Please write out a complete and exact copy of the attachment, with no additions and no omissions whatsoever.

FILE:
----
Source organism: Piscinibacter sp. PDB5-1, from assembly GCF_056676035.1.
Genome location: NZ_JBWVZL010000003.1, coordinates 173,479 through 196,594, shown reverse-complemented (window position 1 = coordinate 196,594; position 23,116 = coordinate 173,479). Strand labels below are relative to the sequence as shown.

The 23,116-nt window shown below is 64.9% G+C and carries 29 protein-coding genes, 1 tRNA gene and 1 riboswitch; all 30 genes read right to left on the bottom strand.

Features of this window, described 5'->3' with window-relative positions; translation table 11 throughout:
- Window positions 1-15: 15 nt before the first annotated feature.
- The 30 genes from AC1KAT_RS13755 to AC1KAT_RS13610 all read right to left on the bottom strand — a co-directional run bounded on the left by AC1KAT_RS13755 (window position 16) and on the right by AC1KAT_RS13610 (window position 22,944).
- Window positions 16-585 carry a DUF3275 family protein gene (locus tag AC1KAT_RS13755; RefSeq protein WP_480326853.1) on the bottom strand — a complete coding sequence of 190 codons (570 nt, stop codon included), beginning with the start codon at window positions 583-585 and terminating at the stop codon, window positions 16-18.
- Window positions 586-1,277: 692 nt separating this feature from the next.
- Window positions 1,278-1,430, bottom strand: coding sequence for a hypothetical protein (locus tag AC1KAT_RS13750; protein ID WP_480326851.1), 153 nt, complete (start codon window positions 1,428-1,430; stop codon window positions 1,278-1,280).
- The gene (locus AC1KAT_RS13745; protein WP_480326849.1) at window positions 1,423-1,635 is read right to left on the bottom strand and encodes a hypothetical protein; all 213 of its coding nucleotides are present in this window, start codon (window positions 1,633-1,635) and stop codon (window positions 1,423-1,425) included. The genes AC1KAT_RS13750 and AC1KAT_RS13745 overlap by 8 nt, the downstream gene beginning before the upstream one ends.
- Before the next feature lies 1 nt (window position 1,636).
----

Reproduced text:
Source organism: Piscinibacter sp. PDB5-1, from assembly GCF_056676035.1.
Genome location: NZ_JBWVZL010000003.1, coordinates 173,479 through 196,594, shown reverse-complemented (window position 1 = coordinate 196,594; position 23,116 = coordinate 173,479). Strand labels below are relative to the sequence as shown.

The 23,116-nt window shown below is 64.9% G+C and carries 29 protein-coding genes, 1 tRNA gene and 1 riboswitch; all 30 genes read right to left on the bottom strand.

Features of this window, described 5'->3' with window-relative positions; translation table 11 throughout:
- Window positions 1-15: 15 nt before the first annotated feature.
- The 30 genes from AC1KAT_RS13755 to AC1KAT_RS13610 all read right to left on the bottom strand — a co-directional run bounded on the left by AC1KAT_RS13755 (window position 16) and on the right by AC1KAT_RS13610 (window position 22,944).
- Window positions 16-585 carry a DUF3275 family protein gene (locus tag AC1KAT_RS13755; RefSeq protein WP_480326853.1) on the bottom strand — a complete coding sequence of 190 codons (570 nt, stop codon included), beginning with the start codon at window positions 583-585 and terminating at the stop codon, window positions 16-18.
- Window positions 586-1,277: 692 nt separating this feature from the next.
- Window positions 1,278-1,430, bottom strand: coding sequence for a hypothetical protein (locus tag AC1KAT_RS13750; protein ID WP_480326851.1), 153 nt, complete (start codon window positions 1,428-1,430; stop codon window positions 1,278-1,280).
- The gene (locus AC1KAT_RS13745; protein WP_480326849.1) at window positions 1,423-1,635 is read right to left on the bottom strand and encodes a hypothetical protein; all 213 of its coding nucleotides are present in this window, start codon (window positions 1,633-1,635) and stop codon (window positions 1,423-1,425) included. The genes AC1KAT_RS13750 and AC1KAT_RS13745 overlap by 8 nt, the downstream gene beginning before the upstream one ends.
- Before the next feature lies 1 nt (window position 1,636).